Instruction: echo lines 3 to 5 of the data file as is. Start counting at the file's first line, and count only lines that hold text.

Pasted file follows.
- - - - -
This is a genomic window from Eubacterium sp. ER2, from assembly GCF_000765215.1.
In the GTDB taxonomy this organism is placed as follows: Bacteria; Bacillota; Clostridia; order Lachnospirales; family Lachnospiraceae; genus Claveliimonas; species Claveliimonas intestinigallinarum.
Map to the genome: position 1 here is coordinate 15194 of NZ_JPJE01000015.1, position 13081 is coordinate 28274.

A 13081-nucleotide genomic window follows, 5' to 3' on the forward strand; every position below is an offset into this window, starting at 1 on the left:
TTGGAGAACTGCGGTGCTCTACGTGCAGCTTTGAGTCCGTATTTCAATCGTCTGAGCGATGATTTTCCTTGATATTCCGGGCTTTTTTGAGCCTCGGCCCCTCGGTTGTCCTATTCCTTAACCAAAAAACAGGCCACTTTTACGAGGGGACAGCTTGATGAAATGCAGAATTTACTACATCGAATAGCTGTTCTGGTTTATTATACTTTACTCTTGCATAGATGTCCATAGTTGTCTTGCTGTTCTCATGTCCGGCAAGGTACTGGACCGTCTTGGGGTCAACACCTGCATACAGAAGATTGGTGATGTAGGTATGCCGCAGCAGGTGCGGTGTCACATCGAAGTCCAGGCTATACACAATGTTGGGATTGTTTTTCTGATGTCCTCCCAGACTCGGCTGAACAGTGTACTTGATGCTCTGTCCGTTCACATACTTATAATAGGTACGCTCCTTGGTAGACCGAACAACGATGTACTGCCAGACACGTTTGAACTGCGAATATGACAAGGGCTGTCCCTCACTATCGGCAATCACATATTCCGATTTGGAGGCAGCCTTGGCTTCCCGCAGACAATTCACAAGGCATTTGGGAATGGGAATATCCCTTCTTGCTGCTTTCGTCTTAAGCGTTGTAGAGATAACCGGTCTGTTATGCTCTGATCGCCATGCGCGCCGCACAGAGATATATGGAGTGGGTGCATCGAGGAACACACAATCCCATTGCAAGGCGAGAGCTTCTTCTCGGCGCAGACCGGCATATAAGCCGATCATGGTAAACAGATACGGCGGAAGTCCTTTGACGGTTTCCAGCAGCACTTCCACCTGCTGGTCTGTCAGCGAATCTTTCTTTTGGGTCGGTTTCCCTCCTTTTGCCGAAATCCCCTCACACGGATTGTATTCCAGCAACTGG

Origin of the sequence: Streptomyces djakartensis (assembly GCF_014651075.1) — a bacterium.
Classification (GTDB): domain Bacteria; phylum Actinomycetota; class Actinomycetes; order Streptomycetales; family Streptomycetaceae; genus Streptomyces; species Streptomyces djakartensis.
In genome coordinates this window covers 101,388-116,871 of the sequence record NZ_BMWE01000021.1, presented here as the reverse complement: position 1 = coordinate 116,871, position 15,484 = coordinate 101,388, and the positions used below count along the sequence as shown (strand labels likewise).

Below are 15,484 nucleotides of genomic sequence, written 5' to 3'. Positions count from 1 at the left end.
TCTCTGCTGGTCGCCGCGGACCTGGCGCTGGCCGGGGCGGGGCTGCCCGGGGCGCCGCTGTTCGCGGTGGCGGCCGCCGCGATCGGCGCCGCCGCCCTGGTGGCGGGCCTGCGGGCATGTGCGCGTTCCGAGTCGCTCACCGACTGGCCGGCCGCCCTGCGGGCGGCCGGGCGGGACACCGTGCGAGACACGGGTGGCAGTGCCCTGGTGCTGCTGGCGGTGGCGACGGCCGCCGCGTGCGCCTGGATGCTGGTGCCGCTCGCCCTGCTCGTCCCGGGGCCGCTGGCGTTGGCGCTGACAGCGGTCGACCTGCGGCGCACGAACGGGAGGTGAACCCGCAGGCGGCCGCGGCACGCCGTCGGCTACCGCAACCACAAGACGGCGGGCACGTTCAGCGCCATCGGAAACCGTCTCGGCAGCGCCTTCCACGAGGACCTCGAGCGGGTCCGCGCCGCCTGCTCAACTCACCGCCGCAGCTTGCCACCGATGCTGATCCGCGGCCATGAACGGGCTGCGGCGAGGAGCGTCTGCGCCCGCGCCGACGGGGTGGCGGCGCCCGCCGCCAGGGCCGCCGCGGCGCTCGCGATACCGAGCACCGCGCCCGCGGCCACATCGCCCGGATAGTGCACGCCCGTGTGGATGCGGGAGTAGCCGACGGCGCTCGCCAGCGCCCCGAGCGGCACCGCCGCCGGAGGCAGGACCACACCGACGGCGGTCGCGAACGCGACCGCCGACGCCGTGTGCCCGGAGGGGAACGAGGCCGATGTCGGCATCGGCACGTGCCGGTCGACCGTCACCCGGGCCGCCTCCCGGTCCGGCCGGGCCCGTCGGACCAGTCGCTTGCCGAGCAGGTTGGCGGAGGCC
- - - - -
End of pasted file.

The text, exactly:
Map to the genome: position 1 here is coordinate 15194 of NZ_JPJE01000015.1, position 13081 is coordinate 28274.

A 13081-nucleotide genomic window follows, 5' to 3' on the forward strand; every position below is an offset into this window, starting at 1 on the left:
TTGGAGAACTGCGGTGCTCTACGTGCAGCTTTGAGTCCGTATTTCAATCGTCTGAGCGATGATTTTCCTTGATATTCCGGGCTTTTTTGAGCCTCGGCCCCTCGGTTGTCCTATTCCTTAACCAAAAAACAGGCCACTTTTACGAGGGGACAGCTTGATGAAATGCAGAATTTACTACATCGAATAGCTGTTCTGGTTTATTATACTTTACTCTTGCATAGATGTCCATAGTTGTCTTGCTGTTCTCATGTCCGGCAAGGTACTGGACCGTCTTGGGGTCAACACCTGCATACAGAAGATTGGTGATGTAGGTATGCCGCAGCAGGTGCGGTGTCACATCGAAGTCCAGGCTATACACAATGTTGGGATTGTTTTTCTGATGTCCTCCCAGACTCGGCTGAACAGTGTACTTGATGCTCTGTCCGTTCACATACTTATAATAGGTACGCTCCTTGGTAGACCGAACAACGATGTACTGCCAGACACGTTTGAACTGCGAATATGACAAGGGCTGTCCCTCACTATCGGCAATCACATATTCCGATTTGGAGGCAGCCTTGGCTTCCCGCAGACAATTCACAAGGCATTTGGGAATGGGAATATCCCTTCTTGCTGCTTTCGTCTTAAGCGTTGTAGAGATAACCGGTCTGTTATGCTCTGATCGCCATGCGCGCCGCACAGAGATATATGGAGTGGGTGCATCGAGGAACACACAATCCCATTGCAAGGCGAGAGCTTCTTCTCGGCGCAGACCGGCATATAAGCCGATCATGGTAAACAGATACGGCGGAAGTCCTTTGACGGTTTCCAGCAGCACTTCCACCTGCTGGTCTGTCAGCGAATCTTTCTTTTGGGTCGGTTTCCCTCCTTTTGCCGAAATCCCCTCACACGGATTGTATTCCAGCAACTGG